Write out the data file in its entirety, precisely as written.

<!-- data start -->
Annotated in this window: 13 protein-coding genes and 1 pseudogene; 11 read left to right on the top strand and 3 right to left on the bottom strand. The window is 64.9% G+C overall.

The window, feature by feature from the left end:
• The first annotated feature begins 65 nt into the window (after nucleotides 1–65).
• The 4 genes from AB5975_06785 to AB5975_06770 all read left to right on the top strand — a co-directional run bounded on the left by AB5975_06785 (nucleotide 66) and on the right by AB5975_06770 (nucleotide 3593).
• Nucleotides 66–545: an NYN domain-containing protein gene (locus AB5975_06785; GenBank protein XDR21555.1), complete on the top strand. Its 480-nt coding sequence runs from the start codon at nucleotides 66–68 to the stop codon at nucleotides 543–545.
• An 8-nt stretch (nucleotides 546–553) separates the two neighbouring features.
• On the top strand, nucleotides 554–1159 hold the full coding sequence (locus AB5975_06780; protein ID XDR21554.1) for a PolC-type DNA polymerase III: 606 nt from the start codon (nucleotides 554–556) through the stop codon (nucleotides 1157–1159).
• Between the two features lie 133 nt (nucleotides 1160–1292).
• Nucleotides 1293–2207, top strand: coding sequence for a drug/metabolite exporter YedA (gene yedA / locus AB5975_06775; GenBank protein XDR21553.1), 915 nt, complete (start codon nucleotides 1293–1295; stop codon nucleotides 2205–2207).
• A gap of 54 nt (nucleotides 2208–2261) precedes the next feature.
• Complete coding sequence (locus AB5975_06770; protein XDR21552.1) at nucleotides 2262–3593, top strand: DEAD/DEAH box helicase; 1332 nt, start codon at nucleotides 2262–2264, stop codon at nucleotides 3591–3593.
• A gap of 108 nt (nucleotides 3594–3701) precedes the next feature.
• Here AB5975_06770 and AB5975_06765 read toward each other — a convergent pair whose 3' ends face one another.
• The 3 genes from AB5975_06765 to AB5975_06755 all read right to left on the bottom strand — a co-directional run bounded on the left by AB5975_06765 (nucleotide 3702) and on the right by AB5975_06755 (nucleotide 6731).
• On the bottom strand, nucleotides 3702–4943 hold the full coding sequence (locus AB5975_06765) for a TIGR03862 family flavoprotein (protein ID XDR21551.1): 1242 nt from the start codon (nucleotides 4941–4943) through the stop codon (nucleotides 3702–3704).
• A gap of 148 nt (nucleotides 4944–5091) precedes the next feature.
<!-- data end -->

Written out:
Annotated in this window: 13 protein-coding genes and 1 pseudogene; 11 read left to right on the top strand and 3 right to left on the bottom strand. The window is 64.9% G+C overall.

The window, feature by feature from the left end:
• The first annotated feature begins 65 nt into the window (after nucleotides 1–65).
• The 4 genes from AB5975_06785 to AB5975_06770 all read left to right on the top strand — a co-directional run bounded on the left by AB5975_06785 (nucleotide 66) and on the right by AB5975_06770 (nucleotide 3593).
• Nucleotides 66–545: an NYN domain-containing protein gene (locus AB5975_06785; GenBank protein XDR21555.1), complete on the top strand. Its 480-nt coding sequence runs from the start codon at nucleotides 66–68 to the stop codon at nucleotides 543–545.
• An 8-nt stretch (nucleotides 546–553) separates the two neighbouring features.
• On the top strand, nucleotides 554–1159 hold the full coding sequence (locus AB5975_06780; protein ID XDR21554.1) for a PolC-type DNA polymerase III: 606 nt from the start codon (nucleotides 554–556) through the stop codon (nucleotides 1157–1159).
• Between the two features lie 133 nt (nucleotides 1160–1292).
• Nucleotides 1293–2207, top strand: coding sequence for a drug/metabolite exporter YedA (gene yedA / locus AB5975_06775; GenBank protein XDR21553.1), 915 nt, complete (start codon nucleotides 1293–1295; stop codon nucleotides 2205–2207).
• A gap of 54 nt (nucleotides 2208–2261) precedes the next feature.
• Complete coding sequence (locus AB5975_06770; protein XDR21552.1) at nucleotides 2262–3593, top strand: DEAD/DEAH box helicase; 1332 nt, start codon at nucleotides 2262–2264, stop codon at nucleotides 3591–3593.
• A gap of 108 nt (nucleotides 3594–3701) precedes the next feature.
• Here AB5975_06770 and AB5975_06765 read toward each other — a convergent pair whose 3' ends face one another.
• The 3 genes from AB5975_06765 to AB5975_06755 all read right to left on the bottom strand — a co-directional run bounded on the left by AB5975_06765 (nucleotide 3702) and on the right by AB5975_06755 (nucleotide 6731).
• On the bottom strand, nucleotides 3702–4943 hold the full coding sequence (locus AB5975_06765) for a TIGR03862 family flavoprotein (protein ID XDR21551.1): 1242 nt from the start codon (nucleotides 4941–4943) through the stop codon (nucleotides 3702–3704).
• A gap of 148 nt (nucleotides 4944–5091) precedes the next feature.